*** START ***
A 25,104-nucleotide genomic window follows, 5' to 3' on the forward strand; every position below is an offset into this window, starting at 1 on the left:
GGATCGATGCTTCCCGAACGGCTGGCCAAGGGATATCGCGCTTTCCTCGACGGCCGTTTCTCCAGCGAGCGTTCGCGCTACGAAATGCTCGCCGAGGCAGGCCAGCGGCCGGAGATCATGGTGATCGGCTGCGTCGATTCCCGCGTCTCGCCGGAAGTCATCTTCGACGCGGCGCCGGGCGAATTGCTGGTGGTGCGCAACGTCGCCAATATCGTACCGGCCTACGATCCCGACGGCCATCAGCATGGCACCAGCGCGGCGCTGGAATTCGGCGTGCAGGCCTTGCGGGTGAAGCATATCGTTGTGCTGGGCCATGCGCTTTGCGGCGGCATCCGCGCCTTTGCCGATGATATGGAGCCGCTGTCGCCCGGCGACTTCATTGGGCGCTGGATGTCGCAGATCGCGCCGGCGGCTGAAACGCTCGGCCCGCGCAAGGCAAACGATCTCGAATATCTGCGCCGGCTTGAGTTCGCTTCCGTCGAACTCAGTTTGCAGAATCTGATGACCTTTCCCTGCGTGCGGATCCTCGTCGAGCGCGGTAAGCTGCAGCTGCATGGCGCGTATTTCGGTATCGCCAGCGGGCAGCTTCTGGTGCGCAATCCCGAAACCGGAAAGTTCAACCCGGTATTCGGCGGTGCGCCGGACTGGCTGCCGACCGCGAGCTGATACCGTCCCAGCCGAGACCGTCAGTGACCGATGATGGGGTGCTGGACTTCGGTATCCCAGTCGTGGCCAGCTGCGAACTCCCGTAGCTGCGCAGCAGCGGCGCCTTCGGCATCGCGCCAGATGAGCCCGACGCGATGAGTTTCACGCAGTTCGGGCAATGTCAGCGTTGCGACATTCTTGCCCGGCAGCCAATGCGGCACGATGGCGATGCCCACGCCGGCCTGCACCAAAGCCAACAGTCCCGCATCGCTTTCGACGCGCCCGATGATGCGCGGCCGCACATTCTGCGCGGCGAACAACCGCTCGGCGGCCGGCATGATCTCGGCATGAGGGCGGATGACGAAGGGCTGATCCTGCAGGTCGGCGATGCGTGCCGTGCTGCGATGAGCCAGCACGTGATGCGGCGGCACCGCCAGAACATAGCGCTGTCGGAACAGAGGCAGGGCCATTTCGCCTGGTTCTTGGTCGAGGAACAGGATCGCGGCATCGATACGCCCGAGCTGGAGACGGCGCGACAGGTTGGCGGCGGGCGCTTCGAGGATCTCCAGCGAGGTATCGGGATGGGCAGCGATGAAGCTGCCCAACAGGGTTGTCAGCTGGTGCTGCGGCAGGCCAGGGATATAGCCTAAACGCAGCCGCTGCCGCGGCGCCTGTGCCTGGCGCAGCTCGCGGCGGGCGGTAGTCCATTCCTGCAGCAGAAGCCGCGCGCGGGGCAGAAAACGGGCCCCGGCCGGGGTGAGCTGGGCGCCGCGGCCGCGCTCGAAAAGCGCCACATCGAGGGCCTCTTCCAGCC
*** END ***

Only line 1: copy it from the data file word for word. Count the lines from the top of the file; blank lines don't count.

A 25,104-nucleotide genomic window follows, 5' to 3' on the forward strand; every position below is an offset into this window, starting at 1 on the left: